Dairy Queen - Sudbury - Kingsway / Val Caron
Voyageurs Varsity Athletics
Rayside-Balfour CanadiansNorthern Chill Volleyball Club
Sudbury basketball talent spread right across the province

One by one, they leave the nest, establishing roots away from home, perhaps not forever, but for the foreseeable future.

Just a few weeks after Emilie Lafond announced her intentions to remain in Sudbury, suiting up with the Laurentian Voyageurs, come September, teammates Dylann Mazzuchin and Delaney Bourget made official their decisions to move away from home to pursue their post-secondary basketball careers.

And they are likely not the last of the Lo-Ellen Park Prep Knights with decisions to make, with a handful of 2020 graduates in the mix, and a steady wave of talent still behind them.

A 17 year-old guard who has excelled in multiple sports during her time at Lo-Ellen, Mazzuchin has signed on with the Laurier Hawks, set to pursue her degree in Health Sciences.

"Honestly, from day one, I've always been an academic person, I've always prioritized my schooling, so I think it was really important to me to choose a place where both the academic and athletic opportunities were available," she said.

"I got to meet the team and the coach and just got a really good feeling about it."

Having spent the better part of the past four years balancing both her studies with her sporting pursuits, a time which included some select courses within the International Baccalaureate program at Lo-Ellen, Mazzuchin feels well equipped to tackle this next stage of her life.

"Not only is it more advanced course content, but it also prepares you for the amount of work that you have to do in order to achieve good grades," she said. "The teachers, staff and coaches are a great support system here. It's just a really good opportunity at Lo-Ellen to prepare for the next level."

With no less than ten players on the current Laurier roster in their third year of eligibility, or less, Mazzuchin has tempered her expectations. "Being a rookie, it's hard to be a top player, and I'm not expecting that," she said. "But having the opportunity to play with older girls who have been through some of the post-secondary experience, I think I can learn a lot from that standpoint."

That quest to learn has been there from day one, a pursuit that was launched with plenty of help.

"I would have to start off with my family," said Mazzuchin. "My parents go to every game, they drive me to and from every practice, and they've done that for nine or ten years now. I don't know where I would be right now, without them."

"And the Bourget family (Bruce and Jen) have coached me for my entire basketball career. They basically raised me, in their own way, on and off the court." All of which means they are dealing with something of a double whammy, as their daughter joins Mazzuchin in heading out of town, with Delaney Bourget selecting the McMaster Marauders as her next court stop.

"In terms of looking at a post-secondary destination, you kind of have this checklist that you go through in your mind," noted the 17 year old grade 12 student, also at Lo-Ellen Park Secondary. "The two biggest things for me were to look for a great academic institution, and also, an excellent basketball program and athletic program."

"Really, McMaster just hit all of those requirements for me. I was really comfortable with this decision."

Raised in a basketball family, from the outset, Bourget comes by her natural instinct for the game virtually by osmosis. "I think in terms of my basketball IQ, my basketball knowledge, that's certainly at a university level," she said. "I also think that my basic skill set is at the level that I would like it to be at, right now, to have me in consideration for university basketball."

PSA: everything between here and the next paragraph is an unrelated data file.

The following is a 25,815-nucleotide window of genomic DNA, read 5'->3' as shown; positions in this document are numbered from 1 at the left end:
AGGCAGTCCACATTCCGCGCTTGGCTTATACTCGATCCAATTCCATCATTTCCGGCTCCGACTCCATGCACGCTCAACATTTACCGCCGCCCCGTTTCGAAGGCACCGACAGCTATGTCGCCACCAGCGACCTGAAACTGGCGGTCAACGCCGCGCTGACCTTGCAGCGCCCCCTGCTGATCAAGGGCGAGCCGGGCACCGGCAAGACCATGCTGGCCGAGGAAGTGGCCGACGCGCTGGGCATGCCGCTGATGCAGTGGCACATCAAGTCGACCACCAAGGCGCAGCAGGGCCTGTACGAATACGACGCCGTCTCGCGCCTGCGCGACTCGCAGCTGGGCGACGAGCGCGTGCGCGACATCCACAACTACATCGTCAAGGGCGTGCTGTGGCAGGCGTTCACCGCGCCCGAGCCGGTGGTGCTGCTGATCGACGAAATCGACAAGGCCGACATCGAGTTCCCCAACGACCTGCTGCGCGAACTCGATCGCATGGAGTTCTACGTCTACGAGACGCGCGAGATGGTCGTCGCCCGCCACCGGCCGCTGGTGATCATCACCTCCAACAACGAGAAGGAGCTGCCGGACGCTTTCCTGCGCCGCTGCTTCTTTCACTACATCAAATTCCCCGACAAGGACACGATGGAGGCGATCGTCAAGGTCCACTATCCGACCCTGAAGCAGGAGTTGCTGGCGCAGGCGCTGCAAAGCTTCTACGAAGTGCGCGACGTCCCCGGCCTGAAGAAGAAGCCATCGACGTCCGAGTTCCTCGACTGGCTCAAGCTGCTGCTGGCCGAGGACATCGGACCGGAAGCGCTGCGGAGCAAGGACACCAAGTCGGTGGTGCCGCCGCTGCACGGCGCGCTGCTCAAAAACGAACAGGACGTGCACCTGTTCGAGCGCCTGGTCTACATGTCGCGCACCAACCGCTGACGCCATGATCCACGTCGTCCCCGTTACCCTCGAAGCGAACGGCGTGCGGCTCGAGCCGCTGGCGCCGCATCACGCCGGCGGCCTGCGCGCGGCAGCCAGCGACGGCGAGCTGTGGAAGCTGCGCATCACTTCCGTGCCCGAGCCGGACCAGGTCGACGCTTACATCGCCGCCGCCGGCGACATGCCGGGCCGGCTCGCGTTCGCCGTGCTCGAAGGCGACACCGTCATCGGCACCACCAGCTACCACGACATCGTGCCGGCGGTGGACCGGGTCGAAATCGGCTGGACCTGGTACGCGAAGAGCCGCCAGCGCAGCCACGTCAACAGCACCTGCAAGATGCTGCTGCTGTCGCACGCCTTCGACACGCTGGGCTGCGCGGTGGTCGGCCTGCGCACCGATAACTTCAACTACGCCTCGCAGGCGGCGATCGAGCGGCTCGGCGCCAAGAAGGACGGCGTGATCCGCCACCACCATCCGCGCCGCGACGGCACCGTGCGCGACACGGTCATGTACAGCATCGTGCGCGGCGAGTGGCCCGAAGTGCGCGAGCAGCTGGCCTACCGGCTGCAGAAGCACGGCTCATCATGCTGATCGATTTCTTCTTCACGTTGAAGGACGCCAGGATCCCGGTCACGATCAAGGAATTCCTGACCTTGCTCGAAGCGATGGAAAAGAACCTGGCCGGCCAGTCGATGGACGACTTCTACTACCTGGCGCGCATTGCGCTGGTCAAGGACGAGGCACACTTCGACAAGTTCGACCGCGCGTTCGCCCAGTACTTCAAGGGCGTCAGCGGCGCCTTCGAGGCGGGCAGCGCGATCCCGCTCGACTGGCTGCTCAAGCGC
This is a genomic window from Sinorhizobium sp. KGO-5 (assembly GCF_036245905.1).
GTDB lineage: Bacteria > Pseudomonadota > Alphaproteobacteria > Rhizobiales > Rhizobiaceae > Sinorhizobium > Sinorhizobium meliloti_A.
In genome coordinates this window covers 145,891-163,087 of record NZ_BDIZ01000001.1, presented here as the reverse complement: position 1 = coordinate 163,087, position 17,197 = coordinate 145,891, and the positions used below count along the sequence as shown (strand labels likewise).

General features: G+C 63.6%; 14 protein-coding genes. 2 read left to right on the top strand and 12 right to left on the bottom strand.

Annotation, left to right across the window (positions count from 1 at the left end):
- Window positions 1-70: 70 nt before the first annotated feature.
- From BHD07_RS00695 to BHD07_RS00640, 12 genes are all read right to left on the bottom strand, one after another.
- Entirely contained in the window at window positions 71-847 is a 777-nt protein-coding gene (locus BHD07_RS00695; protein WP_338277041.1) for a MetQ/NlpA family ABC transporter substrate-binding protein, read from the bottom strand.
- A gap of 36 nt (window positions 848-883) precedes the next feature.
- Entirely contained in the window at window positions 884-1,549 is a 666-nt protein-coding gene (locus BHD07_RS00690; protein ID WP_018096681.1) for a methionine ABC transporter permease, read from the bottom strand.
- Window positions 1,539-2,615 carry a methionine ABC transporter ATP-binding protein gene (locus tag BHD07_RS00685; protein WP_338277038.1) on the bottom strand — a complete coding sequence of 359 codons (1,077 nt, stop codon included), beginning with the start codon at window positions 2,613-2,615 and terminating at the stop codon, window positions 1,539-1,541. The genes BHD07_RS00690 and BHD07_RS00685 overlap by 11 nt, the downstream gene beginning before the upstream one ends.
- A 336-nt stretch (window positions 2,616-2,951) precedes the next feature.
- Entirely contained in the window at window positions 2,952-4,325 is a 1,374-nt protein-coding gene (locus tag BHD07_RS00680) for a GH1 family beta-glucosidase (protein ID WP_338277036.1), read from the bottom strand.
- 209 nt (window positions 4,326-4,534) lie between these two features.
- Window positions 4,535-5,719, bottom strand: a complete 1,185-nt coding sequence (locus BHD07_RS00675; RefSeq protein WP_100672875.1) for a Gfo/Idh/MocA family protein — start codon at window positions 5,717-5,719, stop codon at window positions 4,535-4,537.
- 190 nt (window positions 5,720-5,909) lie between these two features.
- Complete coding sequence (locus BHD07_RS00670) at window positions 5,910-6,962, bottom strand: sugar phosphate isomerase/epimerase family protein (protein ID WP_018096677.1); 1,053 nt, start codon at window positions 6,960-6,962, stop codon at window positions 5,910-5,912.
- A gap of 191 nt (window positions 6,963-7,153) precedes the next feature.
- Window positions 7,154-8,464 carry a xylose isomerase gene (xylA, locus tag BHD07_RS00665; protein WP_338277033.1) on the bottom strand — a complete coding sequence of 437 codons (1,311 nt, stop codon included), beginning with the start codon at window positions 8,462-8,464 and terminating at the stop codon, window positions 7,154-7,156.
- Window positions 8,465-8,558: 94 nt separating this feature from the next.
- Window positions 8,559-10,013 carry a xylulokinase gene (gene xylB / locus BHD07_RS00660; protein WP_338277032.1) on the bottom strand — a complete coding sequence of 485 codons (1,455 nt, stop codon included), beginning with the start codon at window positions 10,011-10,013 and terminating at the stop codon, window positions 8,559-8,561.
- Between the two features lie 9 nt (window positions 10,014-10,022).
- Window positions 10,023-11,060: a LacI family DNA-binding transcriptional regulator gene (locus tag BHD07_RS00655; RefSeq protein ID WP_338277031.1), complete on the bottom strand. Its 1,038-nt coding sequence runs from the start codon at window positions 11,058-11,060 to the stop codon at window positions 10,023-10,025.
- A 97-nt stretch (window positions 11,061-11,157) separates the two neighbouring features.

"But there's still so many ways that I can improve."

While local female basketball talent have gone on, in the past, to play prominent roles at the likes of Queen's, Western, Laurier and Laurentian, Bourget might be blazing a new trail at McMaster. "It's really part of the reason that made this decision pretty special, for me, that it's kind of my own path, in a way."

"I think it's very tempting to want to go to the same school as friends that you have played with for a long time. That said, we all have different expectations of what we want our university destination to be like."

Truthfully, the post-secondary watch on this particular collection of Sudbury-based talent almost dates back to their elementary days - which explains, in part, the range of emotions once decision is made.

"I just felt so relieved, like a weight being lifted off my shoulders," said Bourget. "I know it's cliche, but that's literally how it felt. I just felt so comfortable with my decision, so comfortable with the coaching staff, and so excited for my future."

Heading to the home of the defending U Sport national champions, Bourget looked back on a journey in which her coaches (her parents, Bruce/Jen Bourget, Mike Clarke, Dawn Russell, Joey DiMaio, Bill Gordon) have been a big part of the story. "And I am so thankful for all of my past and current teammates, who have helped push me in practices for years," she said.

Still with women's post-secondary basketball, a shoutout to Sudbury native and current Durham Lords star Andrea Zulich, recognized as the Female Athlete of the Week at her school recently. The four year veteran of the Laurentian Voyageurs, who graduated and transferred to complete a fifth year sport management graduate certificate, helped lead the Lords to an eighth straight victory last Wednesday.

Netting a game-high 27 points, Zulich went 4-7 from beyond the three-point line, earning her second double-double of the season with 11 rebounds, as well, in the win over the St Lawrence Vikings. The 5'6" playmaking guard has topped the double digit point total in nine games this year, hitting the 20-point plateau three times.

Golf Sudbury